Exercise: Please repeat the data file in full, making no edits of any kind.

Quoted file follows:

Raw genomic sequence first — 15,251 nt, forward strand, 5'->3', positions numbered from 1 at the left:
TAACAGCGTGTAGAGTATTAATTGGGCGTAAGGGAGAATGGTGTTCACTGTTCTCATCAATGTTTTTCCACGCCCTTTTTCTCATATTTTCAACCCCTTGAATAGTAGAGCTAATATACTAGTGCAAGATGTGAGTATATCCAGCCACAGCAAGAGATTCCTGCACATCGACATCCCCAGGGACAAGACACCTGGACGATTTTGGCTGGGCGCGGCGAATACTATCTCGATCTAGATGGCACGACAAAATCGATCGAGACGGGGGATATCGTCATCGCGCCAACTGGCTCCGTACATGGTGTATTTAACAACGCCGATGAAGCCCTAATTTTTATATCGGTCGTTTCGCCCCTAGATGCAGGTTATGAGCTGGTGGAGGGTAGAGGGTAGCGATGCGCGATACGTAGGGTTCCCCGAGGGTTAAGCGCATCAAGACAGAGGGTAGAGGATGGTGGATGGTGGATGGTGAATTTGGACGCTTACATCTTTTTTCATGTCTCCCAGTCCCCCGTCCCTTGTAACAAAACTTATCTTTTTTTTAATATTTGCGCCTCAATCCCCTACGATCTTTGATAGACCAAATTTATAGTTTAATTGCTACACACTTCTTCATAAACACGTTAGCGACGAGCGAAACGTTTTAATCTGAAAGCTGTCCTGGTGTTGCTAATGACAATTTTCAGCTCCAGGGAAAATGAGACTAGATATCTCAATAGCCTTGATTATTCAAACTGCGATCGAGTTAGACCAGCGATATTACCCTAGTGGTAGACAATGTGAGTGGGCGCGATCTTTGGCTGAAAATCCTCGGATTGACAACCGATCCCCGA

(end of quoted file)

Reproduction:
Raw genomic sequence first — 15,251 nt, forward strand, 5'->3', positions numbered from 1 at the left:
TAACAGCGTGTAGAGTATTAATTGGGCGTAAGGGAGAATGGTGTTCACTGTTCTCATCAATGTTTTTCCACGCCCTTTTTCTCATATTTTCAACCCCTTGAATAGTAGAGCTAATATACTAGTGCAAGATGTGAGTATATCCAGCCACAGCAAGAGATTCCTGCACATCGACATCCCCAGGGACAAGACACCTGGACGATTTTGGCTGGGCGCGGCGAATACTATCTCGATCTAGATGGCACGACAAAATCGATCGAGACGGGGGATATCGTCATCGCGCCAACTGGCTCCGTACATGGTGTATTTAACAACGCCGATGAAGCCCTAATTTTTATATCGGTCGTTTCGCCCCTAGATGCAGGTTATGAGCTGGTGGAGGGTAGAGGGTAGCGATGCGCGATACGTAGGGTTCCCCGAGGGTTAAGCGCATCAAGACAGAGGGTAGAGGATGGTGGATGGTGGATGGTGAATTTGGACGCTTACATCTTTTTTCATGTCTCCCAGTCCCCCGTCCCTTGTAACAAAACTTATCTTTTTTTTAATATTTGCGCCTCAATCCCCTACGATCTTTGATAGACCAAATTTATAGTTTAATTGCTACACACTTCTTCATAAACACGTTAGCGACGAGCGAAACGTTTTAATCTGAAAGCTGTCCTGGTGTTGCTAATGACAATTTTCAGCTCCAGGGAAAATGAGACTAGATATCTCAATAGCCTTGATTATTCAAACTGCGATCGAGTTAGACCAGCGATATTACCCTAGTGGTAGACAATGTGAGTGGGCGCGATCTTTGGCTGAAAATCCTCGGATTGACAACCGATCCCCGA